Judging by runs scored and given up, the Fighters should be a .500 team as they have scored and given up 401 runs. The team batting average is .273, third best in the PL and the Fighters have hit only 85 home runs, despite playing in the homer friendly Tokyo Dome.


The Fighters are getting another stellar year from third baseman Michihiro "Guts" Ogasawara, who leads the PL in BA at .356 and OBP at .465. "Guts" is fourth in slugging percentage as well at .599. Teammate Tomochika Tsuboi, an outfielder, is batting .355, although with less power than Ogasawara.


The pitching staff is nothing special aside from Masaru Yoshizaki, who is 8-3 with a 3.17 ERA. Carlos Mirabal has managed to go 10-6 despite an ERA of 4.77 and an OBA of .316 and surrendering 16 home runs in 109 1/3 IP.

Fifth place: Chiba Lotte Marines

The Marines play in the best pitcher?s park (or worst hitter?s park) in Japan, Chiba Marine Stadium. As the name implies, the stadium is close to the water and is Japan?s answer to Candlestick Park. The stadium has a wind gauge as part of its scoreboard. Marine leftfielder Rick Short, who came over to Chiba after leading the PCL in batting average at Salt Lake City, said it was a complete turnaround for him. All of the benefits of Salt Lake City, altitude, dry air, and a small park, were reversed in the spacious, windy, damp park at sea level.


Chiba has hit only 68 home runs this season, by far the fewest in all of Japan. The Marines have scored only 312 runs, the worst in Japan and the PL is a league with the designated hitter. No Marines regular is batting over .300 and none has an OBP over .350.


Unfortunately for Chiba, the pitching staff is not benefiting as much from the park as the hitters are being hurt. The team ERA is 4.53, fifth worst in the league. The starters after Naoyoki Shimizu (8-5, 2.53) and Nate Minchey (7-4, 3.45) are nothing special. In fact, aside from those two, no pitcher on the staff has more than three wins. Reliever Masahide Kobayashi usually can close out any game when the situation arises, saving 16. The Marines have not won a pennant since 1974 and 2003 is not going to be the year that drought ends.

Sixth place: Orix Blue Wave

In 2001, Ichiro Suzuki left Kobe, home of the Blue Wave, and headed east for greener pastures near Puget Sound. And since then, the fortunes of the Blue Wave have gone south. Despite playing in Japan?s only stadium that features a grass infield and outfield, the resemblance to Major League baseball is hard to find.


The Blue Wave can hit a little, batting .271, but have only scored 329 runs and hit 79 home runs. And the team certainly cannot pitch as Orix hurlers sport a 5.43 ERA in a pitcher friendly park. Like the Fighters, the Blue Wave have an American manager, Leon Lee, but he has far less talent to work with than Hillman does with the Fighters.


Orix?s imports, Roosevelt Brown, Scott Sheldon, and Jose Ortiz, have been a mixed bag. Brown is hitting .311 with 12 HRs and 42 RBI. Sheldon, playing mostly third base or designated hitter, is batting .253 and has struck out 65 times with only 16 walks. Ortiz, who hit for the cycle early in the season, is batting .216 and has made 16 errors at second base. Orix has committed 73 errors overall in 79 games.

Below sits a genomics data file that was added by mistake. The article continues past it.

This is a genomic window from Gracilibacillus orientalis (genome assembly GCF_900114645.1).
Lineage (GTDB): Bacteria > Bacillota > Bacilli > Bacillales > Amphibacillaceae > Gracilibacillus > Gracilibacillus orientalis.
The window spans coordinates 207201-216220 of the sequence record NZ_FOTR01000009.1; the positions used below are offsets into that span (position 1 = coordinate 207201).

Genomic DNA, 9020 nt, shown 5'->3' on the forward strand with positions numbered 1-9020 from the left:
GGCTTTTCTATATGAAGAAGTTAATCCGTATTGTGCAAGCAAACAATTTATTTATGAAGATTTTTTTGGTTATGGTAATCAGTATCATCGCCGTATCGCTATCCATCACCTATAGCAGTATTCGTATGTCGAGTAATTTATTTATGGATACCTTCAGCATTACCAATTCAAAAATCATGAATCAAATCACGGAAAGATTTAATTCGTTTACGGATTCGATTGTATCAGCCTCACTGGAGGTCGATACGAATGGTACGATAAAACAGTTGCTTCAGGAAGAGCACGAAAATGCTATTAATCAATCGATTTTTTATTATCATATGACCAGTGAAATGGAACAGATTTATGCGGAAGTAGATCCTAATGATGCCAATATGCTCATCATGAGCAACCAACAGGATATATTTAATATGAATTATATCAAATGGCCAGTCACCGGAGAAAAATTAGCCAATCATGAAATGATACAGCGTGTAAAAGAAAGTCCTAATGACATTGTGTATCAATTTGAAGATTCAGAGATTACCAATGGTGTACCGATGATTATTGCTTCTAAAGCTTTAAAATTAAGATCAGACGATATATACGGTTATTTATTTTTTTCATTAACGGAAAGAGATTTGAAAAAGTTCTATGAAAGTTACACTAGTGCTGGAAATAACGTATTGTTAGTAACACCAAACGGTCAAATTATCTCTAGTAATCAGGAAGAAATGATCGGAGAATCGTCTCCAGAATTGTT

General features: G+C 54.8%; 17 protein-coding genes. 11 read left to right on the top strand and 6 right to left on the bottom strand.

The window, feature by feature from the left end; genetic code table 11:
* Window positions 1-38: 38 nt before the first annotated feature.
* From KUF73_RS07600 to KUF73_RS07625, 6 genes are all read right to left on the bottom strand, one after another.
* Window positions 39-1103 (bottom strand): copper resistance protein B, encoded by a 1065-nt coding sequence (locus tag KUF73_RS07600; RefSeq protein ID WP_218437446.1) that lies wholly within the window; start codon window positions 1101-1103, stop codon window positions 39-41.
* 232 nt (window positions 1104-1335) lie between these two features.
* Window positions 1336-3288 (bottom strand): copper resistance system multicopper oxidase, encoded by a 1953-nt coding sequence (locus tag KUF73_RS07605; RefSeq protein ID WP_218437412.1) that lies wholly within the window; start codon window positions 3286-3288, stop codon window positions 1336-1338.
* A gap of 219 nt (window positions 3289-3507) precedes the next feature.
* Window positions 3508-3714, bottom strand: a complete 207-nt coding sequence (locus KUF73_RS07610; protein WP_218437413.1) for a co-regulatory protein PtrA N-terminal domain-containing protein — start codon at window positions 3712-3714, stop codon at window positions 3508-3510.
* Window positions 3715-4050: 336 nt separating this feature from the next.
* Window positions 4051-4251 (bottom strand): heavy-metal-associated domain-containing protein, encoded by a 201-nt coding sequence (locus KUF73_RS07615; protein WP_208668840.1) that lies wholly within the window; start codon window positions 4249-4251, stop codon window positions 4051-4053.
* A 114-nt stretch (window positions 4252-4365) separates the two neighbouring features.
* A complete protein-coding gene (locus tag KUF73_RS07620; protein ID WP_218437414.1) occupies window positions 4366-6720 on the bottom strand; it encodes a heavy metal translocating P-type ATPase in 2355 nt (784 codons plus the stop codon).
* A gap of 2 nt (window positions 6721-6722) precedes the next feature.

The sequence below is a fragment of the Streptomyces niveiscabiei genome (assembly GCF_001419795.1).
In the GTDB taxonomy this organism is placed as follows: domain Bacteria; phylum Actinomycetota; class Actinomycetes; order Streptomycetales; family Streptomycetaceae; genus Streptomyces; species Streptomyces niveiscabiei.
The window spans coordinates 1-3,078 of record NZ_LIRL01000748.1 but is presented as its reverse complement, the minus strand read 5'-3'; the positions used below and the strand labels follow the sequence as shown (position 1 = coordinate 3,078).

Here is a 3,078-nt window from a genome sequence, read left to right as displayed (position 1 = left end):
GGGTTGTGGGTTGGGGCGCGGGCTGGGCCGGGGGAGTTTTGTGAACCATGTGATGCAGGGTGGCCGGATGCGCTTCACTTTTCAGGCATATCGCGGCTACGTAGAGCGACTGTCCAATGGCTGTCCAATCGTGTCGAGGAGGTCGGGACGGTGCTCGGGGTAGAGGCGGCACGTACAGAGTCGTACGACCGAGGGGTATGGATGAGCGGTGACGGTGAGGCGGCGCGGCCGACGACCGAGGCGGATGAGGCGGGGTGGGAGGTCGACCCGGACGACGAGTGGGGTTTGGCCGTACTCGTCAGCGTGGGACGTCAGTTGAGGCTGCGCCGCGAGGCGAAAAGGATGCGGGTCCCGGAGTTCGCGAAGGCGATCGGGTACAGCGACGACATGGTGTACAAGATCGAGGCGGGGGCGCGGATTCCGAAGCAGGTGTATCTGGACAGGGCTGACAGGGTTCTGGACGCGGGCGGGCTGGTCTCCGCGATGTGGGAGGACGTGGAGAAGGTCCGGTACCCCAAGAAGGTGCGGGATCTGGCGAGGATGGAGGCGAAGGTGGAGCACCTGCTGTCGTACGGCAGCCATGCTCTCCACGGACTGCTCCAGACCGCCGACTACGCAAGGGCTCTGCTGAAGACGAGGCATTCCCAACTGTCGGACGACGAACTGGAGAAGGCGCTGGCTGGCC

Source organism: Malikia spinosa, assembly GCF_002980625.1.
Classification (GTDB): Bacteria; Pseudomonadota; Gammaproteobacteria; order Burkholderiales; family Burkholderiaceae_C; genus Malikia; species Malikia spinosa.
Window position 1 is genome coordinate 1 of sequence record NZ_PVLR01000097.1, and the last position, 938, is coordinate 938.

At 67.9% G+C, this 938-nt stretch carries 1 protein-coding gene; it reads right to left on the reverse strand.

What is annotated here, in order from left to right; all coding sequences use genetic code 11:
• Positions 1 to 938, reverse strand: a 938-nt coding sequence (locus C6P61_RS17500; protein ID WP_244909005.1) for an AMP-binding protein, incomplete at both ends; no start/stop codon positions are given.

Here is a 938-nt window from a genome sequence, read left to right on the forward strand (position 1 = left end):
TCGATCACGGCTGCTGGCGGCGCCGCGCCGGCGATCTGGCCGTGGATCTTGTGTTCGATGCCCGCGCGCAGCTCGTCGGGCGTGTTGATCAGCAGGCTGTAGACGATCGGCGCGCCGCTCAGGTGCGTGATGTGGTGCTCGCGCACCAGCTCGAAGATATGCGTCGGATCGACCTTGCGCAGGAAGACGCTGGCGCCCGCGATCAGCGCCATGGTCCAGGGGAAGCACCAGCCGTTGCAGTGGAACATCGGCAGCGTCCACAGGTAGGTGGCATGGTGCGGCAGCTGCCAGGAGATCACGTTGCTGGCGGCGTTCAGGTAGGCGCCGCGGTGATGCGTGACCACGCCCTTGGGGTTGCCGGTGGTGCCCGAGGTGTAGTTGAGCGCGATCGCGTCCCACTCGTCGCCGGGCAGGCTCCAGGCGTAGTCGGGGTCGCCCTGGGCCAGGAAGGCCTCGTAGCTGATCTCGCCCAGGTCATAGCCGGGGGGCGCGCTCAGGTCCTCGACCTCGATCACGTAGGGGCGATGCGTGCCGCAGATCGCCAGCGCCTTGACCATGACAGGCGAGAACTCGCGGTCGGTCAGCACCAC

Only one Blue Wave pitcher has enough innings to show up in the league totals for ERA leaders, Hisashi Ogura. In 19 games and 81 innings pitched, Ogura has gone 2-8 with a 5.56 ERA and surrendered 20 home runs.

Note: The sources for most of these statistics are from (which is entirely in Japanese) and the excellent English language site on Japanese baseball produced by Michael Westbay at There may be slight differences between the stats at the two sites, but nothing significant.

Bob Timmermann is Vice-President of the the Allan Roth Chapter of SABR and a contributor to The Baseball Index, a volunteer project which has now catalogued close to 200,000 items of baseball literature.  Bob recently toured Japan and took in baseball games at each Pacific and Central League park.

Bob Timmermann Posted: July 18, 2003 at 06:00 AM | 8 comment(s) Login to Bookmark
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   1. CFiJ Posted: July 18, 2003 at 02:28 AM (#612217)
Grrrr.... Damn Wayne Graczyk, bringing that tired "first initial-partial last name" nickname style to Japan! Well, FWIW, in the Japanese language papers they just refer to him as "Kabu", short for "Kaburera".

Ogasawara is one of my favorite players. I'd love to see him come over to the majors. He's slick with the leather (four time Gold Glove winner), and after spending most of his career at first seems to have made a successful transition to third, in full defiance of the defensive spectrum. He hits for average, power, and is an on-base machine (currently leads the league). For the past few years he's been one of the top 3 first basemen in the league. With the move to third he is now, in my opinion, well ahead of Nakamura as the best third baseman in Japan. He's a pleasure to watch on those rare times when a Fighters game is actually broadcast. (Not that it matters anyway, with me in the States.)

Say, Bob, let's you and me, the guys over at, the boys, and any interested Primates try to organize some kind of mini-campaign to get ESPN to purchase some overseas broadcasting rights to some Japanese ballgames. I mean, jeez, it'd be more interesting late-night fare than almost any of the crap they show from 12:00 am to 10:00 am on ESPN2 (ESPN being almost entirely Sportscenters at this time...)
   2. GGC Posted: July 18, 2003 at 02:28 AM (#612220)
Yawn, pay my way, and I'll take the trip :). I don't speak Spanish, but I'll get by.